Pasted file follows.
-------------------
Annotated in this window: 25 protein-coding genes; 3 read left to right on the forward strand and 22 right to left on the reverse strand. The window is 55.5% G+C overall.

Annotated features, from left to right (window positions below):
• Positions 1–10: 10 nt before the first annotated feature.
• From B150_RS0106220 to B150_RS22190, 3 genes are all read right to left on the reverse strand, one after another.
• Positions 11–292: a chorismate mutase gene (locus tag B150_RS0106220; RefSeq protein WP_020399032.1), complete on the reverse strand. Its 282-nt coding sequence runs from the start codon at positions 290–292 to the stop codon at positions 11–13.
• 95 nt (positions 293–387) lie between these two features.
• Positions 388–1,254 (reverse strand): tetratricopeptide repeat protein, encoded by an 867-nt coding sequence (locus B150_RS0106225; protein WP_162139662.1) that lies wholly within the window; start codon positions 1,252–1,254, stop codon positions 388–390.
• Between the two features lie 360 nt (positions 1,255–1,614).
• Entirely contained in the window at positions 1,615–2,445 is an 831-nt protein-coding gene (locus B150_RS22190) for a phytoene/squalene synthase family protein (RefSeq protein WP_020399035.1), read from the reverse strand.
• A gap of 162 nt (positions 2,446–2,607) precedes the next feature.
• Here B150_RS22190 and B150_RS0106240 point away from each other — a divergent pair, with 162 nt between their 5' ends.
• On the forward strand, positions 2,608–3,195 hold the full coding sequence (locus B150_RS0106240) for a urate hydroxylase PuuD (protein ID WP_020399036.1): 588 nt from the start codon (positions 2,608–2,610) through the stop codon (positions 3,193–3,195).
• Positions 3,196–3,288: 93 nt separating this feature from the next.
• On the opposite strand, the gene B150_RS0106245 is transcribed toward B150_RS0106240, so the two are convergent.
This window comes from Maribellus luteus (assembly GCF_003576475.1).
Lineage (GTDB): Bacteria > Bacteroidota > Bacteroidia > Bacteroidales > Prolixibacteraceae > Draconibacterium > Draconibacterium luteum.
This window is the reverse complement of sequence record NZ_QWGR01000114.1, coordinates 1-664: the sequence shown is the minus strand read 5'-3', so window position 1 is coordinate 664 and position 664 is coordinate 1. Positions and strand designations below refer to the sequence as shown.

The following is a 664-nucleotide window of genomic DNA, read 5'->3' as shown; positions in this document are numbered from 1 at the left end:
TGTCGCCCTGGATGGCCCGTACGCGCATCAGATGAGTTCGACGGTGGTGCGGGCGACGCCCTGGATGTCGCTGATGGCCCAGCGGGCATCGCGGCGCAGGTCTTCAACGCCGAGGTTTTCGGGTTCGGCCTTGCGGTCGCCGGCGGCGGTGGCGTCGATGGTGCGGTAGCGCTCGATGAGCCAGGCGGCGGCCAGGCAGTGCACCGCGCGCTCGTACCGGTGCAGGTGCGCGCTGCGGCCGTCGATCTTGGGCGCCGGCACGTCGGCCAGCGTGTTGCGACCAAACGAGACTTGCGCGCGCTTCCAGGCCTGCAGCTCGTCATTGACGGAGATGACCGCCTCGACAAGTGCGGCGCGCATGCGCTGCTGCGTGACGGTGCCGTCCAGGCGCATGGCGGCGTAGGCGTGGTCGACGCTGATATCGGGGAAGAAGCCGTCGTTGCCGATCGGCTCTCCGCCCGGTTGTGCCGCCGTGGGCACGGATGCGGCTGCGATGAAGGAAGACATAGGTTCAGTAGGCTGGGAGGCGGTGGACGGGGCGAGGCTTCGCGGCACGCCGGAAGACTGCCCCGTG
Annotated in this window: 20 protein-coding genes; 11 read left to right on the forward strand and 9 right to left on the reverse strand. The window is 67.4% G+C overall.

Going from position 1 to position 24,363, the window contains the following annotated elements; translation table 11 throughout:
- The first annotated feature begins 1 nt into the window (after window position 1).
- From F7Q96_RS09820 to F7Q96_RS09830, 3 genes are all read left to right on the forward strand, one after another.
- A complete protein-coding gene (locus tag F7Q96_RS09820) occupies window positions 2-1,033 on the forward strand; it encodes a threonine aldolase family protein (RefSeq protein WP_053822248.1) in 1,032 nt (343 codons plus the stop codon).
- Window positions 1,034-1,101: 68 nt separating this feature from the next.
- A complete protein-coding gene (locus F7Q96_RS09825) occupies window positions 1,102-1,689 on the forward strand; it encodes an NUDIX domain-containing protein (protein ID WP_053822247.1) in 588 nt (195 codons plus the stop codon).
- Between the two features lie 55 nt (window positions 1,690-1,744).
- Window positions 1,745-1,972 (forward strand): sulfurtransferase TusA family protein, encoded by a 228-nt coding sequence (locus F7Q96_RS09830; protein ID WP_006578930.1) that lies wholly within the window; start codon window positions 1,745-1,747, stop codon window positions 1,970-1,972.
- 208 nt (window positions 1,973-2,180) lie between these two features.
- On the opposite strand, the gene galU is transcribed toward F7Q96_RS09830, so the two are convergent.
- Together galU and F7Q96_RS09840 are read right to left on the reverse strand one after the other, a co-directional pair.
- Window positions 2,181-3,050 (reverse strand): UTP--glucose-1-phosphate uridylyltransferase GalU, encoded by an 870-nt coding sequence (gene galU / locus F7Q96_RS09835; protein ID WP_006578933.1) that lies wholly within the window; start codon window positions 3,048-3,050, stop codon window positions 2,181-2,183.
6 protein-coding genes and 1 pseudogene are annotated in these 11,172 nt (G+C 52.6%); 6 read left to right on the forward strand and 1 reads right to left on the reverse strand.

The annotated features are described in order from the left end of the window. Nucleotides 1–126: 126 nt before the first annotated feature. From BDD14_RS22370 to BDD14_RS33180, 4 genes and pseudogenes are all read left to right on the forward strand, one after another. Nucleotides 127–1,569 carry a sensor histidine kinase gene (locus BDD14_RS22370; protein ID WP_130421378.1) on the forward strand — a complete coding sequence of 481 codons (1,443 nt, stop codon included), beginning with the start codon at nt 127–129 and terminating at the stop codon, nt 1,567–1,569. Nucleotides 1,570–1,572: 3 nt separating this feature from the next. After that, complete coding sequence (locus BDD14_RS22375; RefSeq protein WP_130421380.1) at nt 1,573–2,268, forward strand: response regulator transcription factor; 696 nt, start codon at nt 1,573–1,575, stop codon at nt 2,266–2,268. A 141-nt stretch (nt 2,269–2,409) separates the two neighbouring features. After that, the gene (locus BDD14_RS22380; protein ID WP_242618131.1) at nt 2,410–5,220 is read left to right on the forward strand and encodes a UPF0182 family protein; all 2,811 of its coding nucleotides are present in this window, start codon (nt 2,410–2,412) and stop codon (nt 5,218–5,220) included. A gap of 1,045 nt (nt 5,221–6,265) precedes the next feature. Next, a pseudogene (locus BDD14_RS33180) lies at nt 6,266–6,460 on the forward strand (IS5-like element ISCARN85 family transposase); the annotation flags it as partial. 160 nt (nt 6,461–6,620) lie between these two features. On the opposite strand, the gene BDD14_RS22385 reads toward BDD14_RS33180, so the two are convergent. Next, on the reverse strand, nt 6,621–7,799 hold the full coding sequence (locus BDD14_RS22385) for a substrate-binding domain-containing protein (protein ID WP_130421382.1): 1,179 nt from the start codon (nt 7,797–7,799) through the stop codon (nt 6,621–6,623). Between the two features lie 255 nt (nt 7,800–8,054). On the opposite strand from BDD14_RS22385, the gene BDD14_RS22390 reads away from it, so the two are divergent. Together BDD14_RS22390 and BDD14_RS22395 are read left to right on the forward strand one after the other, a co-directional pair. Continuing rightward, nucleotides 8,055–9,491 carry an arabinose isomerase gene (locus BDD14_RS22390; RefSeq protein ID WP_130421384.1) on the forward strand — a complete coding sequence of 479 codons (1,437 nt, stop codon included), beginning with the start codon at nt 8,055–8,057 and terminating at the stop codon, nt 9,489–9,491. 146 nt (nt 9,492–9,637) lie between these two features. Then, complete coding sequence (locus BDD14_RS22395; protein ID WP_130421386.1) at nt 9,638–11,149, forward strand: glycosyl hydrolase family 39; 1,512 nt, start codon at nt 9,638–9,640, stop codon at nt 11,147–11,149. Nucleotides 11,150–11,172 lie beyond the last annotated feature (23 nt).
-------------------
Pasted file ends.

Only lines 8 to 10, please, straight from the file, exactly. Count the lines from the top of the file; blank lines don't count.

• Between the two features lie 360 nt (positions 1,255–1,614).
• Entirely contained in the window at positions 1,615–2,445 is an 831-nt protein-coding gene (locus B150_RS22190) for a phytoene/squalene synthase family protein (RefSeq protein WP_020399035.1), read from the reverse strand.
• A gap of 162 nt (positions 2,446–2,607) precedes the next feature.